Sec. 3. It shall be the duty of a nominating convention of three mem-
bers appointed by the Executive Committee, to furnish to the Secretary a
written list of one or more candidates for each office. Nomination of can-
didates for office may also be made by any member of the Association, pro-
vided such nominations be submitted in writing to the Secretary before
the time of election. It shall be the duty of the Secretary to present to
the Association a list of all the candidates nominated for office, whereupon
officers shall be elected in the manner prescribed by Section 2 of this Article.

Sec. 4. In case any office becomes vacant by death or otherwise, the
Executive Committee shall have power to fill it.

executive committee.

The affairs of the Association shall be entrusted to an Executive Com-
mittee, consisting of the officers already named. This committee shall meet at
the call of the President or Secretary. It shall have full power in all respects
during the interval between reunions, except that it shall not incur indebted-
ness in excess of the receipts from fees or other sources, nor shall it pledge the
Association to any new policies without the vote of the Association.

This Constitution may be amended by a majority vote of the members
present at any Reunion.




Simon Huntington, the Puritan Immigrant.

Our knowledge of his ancestry is derived from a report of investigations
made by Gustav Anjou, a genealogist, for Henry Edwards Huntington.
(1. 3. 6. 7. 6. 2. 2. 4.)

One Thomas Huntington, of whom nothing else is known with absolute
certainty, had three children born in England (perhajjs in Hempstead)
Richard, Thomas and Elizabeth. Richard, the oldest child, born about 1460,
married in 1498 Alice, daughter of Simon Loring, of Little Sampford, and had
five sons, Robert, Christopher, born Dec. 18, 1500, John, Simon, (who died
young,) and Richard. Christopher, the second of the sons of Richard,
married, April 7, 1537, Elizabeth, daughter of George Bailey, (or Bayley,) of
London, and had issue George, born Jan. 9, 1538, and seven other sons and
one daughter. George married, Aug. 5, 1580, Anne, daughter of Robert
Fenwick, and had issue (1,) Margaret, born May 11, 1581; married Jan. 27,
1607, Joannes Spencer; (2,) Samuel, born Feb. 16, 1582, an officer In the
army of King Charles the First; (3,) Simon, born Aug. 7, 1583, our ancestor •
(4,) George, born June 2, 1585, and married, Jan. 15, 1609, Marie White-
wood; (5,) Andrew, born Jan. 18, 1587, and married, June 1, 1609, Elizabeth,
daughter of William Rockwell; (6.) Robert, born March 6, 1589. Thus the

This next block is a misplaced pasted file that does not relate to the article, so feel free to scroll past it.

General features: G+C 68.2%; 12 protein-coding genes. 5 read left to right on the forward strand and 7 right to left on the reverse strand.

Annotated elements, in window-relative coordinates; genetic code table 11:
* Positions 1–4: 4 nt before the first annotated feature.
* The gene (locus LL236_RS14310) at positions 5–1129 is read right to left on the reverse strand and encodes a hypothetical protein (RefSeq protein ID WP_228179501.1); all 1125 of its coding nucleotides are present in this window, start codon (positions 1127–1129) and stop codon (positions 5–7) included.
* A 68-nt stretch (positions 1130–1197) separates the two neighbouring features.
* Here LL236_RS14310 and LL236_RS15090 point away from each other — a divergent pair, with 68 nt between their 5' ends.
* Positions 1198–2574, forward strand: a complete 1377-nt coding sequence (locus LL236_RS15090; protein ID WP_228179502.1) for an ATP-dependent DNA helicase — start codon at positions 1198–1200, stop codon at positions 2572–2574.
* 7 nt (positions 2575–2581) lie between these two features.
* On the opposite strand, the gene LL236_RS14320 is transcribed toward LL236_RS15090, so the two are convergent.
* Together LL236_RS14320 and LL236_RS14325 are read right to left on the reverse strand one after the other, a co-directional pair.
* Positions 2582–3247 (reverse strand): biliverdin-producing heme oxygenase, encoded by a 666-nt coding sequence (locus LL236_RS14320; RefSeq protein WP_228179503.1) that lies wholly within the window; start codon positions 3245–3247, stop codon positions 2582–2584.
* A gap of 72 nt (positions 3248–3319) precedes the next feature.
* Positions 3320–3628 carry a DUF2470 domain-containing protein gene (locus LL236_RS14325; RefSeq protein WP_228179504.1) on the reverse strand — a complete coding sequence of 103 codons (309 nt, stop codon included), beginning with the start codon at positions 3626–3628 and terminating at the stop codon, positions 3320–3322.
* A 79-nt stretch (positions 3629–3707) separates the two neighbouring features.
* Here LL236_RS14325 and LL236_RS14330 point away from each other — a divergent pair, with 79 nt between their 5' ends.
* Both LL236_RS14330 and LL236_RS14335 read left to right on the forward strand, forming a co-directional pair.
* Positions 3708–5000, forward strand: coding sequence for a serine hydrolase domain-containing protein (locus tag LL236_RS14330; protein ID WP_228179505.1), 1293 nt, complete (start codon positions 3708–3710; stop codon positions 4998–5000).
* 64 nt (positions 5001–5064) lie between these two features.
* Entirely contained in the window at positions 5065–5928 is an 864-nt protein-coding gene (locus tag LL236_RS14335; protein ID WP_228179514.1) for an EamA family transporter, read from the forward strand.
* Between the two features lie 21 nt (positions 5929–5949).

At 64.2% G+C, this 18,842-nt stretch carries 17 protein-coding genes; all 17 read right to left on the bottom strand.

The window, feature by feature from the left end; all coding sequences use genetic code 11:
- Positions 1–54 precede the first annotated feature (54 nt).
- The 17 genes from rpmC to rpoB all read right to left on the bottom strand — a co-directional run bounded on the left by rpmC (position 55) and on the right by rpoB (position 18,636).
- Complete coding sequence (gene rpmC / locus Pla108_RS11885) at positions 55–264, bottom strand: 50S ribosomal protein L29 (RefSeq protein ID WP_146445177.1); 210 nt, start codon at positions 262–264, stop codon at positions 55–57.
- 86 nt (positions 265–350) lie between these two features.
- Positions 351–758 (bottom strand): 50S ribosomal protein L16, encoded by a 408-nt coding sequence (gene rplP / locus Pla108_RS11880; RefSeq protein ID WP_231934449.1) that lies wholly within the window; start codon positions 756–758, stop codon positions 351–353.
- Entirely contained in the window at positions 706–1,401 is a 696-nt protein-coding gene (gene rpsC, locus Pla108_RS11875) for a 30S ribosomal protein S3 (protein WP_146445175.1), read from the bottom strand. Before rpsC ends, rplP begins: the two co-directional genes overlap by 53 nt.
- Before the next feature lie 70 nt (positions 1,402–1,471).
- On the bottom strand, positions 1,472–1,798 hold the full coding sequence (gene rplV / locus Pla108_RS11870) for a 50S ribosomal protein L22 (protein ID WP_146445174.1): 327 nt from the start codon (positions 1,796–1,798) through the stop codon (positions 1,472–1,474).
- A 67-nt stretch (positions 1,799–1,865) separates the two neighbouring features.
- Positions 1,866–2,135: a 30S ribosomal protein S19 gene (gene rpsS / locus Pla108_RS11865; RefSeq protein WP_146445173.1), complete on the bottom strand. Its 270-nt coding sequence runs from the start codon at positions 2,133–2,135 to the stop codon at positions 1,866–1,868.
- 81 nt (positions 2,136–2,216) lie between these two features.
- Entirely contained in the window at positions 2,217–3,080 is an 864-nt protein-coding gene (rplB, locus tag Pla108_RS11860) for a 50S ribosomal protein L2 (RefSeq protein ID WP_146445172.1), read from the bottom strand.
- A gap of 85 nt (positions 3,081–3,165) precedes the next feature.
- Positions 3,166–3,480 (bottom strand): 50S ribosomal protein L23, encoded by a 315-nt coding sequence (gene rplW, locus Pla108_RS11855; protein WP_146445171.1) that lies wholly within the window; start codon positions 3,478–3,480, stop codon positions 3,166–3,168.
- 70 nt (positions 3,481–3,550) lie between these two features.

descent of our common ancestor is traced back through four generations.

Simon Huntington was probably married once before his marriage with
Margaret Baret, June 21, 1627. though of this it is impossible to speak with
certainty. Margaret Baret was the daughter of Christopher Baret, who was
Mayor of Norwich, England, in 1634 and 1648, and died in August, 1649.

The church records of Roxbury, Mass., contain the earliest record of the
Huntington name known in New England. It is in the handwriting of Rev.
John Eliot, the pastor of that ancient church. It is a "record of such as
adjoined themselves unto the fellowship of this church of Christ of Rox-
borough, as also of such children as were born unto them under the holy
covenant of this church, who are most properly the seed of the church." This
is the record of Margaret Huntington.

Margaret Huntington, Widow, came in 1633. Her Husband died

BY the way of the Small Pox. She Brought

— — -^ Children with her.

This is practically all that is certainly known of the progenitor of the
Huntington Family in America. The rest is tradition, inference and con-

Margaret Huntington, the widow, married Thomas Stoughton in 1635
or 1636, and moved with him to Windsor, Conn. He was prominent in the
early history of that settlement, and died there March 25, 1661.

12 huntington genealogy.


* 1. William.

* 2. Cheistopher, ^orn probably in the Spring of 1628.

* 3. Simon, born in 1629.

* 4. Thomas.

5. Ann, all that is known of her is what is found in the letter of Peter
Baret, printed in the "Genealogical Memoir of the Huntington
Family," published in 1863.

William 1, 1.

and his



1. 1.

William Huntington.

With respect to the 2)arentage of William the evidence is meagre. How-
ever the letter of Peter Baret to Christopher Huntington, dated April 20,
1650, is of some importance. This letter was published in the "Genealogical
Memoir of the Huntington Family" of 1863. In it the writer, a brother of
j\Iargaret (Baret, HuntingtonJ Stoughton, directs the division of the sum of
about £140 between her children, Christopher, Simon, Thomas and Ann, and
the investment of Thomas' share until he should " come to be capable to em-
ploy it." William is utterly ignored, which plainly suggests that he was not
nearly related in blood to the Barets. Rev. E. B. Huntington drew this in-